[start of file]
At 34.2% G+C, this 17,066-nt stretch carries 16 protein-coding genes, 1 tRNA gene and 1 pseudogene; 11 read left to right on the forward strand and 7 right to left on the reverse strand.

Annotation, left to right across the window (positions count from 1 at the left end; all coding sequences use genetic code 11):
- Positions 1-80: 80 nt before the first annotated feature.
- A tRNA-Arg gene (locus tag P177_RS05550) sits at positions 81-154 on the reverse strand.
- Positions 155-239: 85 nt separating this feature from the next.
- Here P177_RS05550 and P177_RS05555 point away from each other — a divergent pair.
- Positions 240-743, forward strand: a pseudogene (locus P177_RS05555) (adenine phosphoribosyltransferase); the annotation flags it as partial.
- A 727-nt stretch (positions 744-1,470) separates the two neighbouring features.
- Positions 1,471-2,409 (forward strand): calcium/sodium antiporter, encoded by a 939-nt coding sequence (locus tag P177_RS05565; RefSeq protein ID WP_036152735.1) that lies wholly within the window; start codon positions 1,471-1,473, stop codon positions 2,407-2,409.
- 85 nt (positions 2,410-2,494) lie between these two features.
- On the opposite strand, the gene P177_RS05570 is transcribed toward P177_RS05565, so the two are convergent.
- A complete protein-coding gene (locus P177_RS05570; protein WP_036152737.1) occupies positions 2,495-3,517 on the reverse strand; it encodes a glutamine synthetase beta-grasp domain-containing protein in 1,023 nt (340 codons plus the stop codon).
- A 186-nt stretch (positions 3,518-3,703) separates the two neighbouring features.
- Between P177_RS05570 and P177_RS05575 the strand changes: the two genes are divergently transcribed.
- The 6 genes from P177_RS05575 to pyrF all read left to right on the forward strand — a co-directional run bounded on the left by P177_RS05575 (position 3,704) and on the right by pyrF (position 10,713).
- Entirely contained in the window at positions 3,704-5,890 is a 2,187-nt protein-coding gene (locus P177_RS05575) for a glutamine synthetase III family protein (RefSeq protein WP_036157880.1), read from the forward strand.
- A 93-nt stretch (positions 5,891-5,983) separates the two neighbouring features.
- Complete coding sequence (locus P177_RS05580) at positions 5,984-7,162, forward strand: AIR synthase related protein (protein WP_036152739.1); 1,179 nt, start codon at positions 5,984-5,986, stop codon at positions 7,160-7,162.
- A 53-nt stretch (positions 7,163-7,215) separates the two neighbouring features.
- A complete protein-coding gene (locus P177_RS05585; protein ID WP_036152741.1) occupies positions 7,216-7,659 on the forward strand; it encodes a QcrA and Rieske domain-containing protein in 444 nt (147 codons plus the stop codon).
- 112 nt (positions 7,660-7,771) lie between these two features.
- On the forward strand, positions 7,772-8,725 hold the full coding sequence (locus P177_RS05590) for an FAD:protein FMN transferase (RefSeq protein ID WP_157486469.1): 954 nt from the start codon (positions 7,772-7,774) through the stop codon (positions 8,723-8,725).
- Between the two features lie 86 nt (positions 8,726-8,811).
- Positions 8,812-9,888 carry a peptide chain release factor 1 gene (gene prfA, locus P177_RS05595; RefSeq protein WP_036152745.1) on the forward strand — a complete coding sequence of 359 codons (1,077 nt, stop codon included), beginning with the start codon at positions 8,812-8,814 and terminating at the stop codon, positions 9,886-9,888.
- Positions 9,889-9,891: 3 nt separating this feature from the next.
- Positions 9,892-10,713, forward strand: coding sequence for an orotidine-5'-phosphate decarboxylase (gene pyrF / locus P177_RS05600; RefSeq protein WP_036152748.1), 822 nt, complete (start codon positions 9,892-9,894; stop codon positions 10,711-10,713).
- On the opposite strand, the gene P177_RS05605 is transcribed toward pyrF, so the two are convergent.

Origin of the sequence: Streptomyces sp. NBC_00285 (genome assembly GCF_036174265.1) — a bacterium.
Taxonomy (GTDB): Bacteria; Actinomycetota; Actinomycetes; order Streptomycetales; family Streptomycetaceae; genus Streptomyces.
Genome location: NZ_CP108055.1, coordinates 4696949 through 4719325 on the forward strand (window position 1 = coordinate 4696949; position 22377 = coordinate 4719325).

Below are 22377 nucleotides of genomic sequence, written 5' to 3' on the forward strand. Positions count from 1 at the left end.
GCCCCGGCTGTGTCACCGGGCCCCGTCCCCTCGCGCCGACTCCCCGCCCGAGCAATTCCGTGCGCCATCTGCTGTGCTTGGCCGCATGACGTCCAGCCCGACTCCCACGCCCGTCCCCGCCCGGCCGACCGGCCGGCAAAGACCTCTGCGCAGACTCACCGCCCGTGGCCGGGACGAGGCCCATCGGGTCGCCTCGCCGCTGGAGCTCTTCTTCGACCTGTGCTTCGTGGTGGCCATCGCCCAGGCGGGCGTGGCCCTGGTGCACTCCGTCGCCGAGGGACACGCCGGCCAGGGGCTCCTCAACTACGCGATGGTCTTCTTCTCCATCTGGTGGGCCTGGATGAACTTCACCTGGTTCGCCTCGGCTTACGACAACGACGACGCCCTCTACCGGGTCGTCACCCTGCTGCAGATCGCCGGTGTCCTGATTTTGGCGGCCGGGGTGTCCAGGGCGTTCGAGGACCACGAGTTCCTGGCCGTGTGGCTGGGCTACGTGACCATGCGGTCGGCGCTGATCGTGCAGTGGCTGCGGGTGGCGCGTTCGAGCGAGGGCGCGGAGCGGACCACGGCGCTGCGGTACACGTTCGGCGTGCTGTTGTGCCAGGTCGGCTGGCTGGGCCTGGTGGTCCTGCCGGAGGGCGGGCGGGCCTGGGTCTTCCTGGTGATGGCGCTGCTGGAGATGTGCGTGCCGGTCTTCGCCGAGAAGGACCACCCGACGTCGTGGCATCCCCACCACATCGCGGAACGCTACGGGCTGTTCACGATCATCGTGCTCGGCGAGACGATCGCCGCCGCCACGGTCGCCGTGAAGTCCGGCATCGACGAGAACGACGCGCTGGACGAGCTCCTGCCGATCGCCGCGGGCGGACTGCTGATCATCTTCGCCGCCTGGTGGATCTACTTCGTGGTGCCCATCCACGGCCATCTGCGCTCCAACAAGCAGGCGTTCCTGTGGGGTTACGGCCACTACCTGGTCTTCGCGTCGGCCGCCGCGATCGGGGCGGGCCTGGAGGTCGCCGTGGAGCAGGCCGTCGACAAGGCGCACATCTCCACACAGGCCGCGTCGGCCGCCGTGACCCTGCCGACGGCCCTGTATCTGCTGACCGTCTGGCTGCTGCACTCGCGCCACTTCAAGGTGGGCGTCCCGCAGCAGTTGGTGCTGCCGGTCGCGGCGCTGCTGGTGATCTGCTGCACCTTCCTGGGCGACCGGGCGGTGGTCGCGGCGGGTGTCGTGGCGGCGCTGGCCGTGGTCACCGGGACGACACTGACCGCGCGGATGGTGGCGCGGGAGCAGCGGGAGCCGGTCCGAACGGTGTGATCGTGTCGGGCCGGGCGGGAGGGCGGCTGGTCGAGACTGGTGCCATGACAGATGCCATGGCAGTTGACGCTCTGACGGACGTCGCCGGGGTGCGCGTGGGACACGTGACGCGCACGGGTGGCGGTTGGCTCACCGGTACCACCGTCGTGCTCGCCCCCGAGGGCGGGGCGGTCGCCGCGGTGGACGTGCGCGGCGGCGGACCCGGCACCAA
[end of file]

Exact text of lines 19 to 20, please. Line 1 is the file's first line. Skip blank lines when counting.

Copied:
- A 53-nt stretch (positions 7,163-7,215) separates the two neighbouring features.
- A complete protein-coding gene (locus P177_RS05585; protein ID WP_036152741.1) occupies positions 7,216-7,659 on the forward strand; it encodes a QcrA and Rieske domain-containing protein in 444 nt (147 codons plus the stop codon).